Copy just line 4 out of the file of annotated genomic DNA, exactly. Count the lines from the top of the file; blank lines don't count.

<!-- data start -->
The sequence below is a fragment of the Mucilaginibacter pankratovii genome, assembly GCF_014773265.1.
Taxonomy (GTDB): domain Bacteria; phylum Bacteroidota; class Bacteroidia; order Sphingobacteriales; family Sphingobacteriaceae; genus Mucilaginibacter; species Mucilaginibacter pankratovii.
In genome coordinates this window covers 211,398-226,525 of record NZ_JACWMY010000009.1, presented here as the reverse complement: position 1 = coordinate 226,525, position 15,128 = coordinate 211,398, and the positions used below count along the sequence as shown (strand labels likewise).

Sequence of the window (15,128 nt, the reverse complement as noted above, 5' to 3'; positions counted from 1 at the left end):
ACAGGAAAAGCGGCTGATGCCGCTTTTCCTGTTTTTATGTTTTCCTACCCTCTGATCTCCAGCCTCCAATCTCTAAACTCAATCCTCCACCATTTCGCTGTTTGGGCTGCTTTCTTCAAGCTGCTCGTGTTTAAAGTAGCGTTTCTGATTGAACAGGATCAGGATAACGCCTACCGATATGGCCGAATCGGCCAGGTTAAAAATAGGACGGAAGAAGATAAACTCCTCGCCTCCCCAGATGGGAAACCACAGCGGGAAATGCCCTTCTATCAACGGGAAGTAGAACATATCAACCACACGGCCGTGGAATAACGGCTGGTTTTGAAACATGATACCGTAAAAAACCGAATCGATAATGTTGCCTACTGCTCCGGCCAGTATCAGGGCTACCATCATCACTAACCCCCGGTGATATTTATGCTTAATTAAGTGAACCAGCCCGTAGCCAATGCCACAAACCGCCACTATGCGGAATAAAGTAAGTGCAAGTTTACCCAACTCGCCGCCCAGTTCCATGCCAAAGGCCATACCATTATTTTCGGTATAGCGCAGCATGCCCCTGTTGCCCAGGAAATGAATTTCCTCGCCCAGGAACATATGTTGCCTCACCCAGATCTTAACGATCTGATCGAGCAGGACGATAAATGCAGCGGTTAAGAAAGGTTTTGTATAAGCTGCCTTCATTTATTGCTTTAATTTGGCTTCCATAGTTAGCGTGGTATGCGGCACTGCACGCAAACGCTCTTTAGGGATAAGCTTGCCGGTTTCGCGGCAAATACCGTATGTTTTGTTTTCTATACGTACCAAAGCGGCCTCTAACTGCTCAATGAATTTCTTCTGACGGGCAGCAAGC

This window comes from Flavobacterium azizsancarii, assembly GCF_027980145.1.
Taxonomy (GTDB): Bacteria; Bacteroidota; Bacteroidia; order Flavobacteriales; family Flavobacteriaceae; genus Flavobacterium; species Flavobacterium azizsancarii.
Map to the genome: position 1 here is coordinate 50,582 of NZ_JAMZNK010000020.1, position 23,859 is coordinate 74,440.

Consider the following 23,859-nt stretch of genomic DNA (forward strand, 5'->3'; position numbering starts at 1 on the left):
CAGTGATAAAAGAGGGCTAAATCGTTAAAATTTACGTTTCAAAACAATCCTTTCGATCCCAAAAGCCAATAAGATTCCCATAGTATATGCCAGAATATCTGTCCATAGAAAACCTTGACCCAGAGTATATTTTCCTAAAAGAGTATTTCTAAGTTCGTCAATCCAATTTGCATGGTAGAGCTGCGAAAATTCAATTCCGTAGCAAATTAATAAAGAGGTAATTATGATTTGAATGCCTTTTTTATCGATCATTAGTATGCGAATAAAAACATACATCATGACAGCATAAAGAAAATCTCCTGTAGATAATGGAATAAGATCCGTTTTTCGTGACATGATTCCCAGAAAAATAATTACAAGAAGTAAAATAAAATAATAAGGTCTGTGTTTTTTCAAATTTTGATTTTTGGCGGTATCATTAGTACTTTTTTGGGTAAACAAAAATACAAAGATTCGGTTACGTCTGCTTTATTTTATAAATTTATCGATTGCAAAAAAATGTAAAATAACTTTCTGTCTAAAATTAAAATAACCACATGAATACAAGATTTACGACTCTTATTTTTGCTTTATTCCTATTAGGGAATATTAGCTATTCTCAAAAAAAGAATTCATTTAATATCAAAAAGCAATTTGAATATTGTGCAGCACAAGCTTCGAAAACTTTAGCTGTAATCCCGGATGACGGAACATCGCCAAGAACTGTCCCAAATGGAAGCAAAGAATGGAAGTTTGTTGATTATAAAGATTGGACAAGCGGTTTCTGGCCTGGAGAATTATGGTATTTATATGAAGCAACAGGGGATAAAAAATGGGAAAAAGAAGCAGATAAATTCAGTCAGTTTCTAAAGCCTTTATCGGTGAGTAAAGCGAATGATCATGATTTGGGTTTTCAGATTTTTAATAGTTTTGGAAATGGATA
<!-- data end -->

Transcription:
Sequence of the window (15,128 nt, the reverse complement as noted above, 5' to 3'; positions counted from 1 at the left end):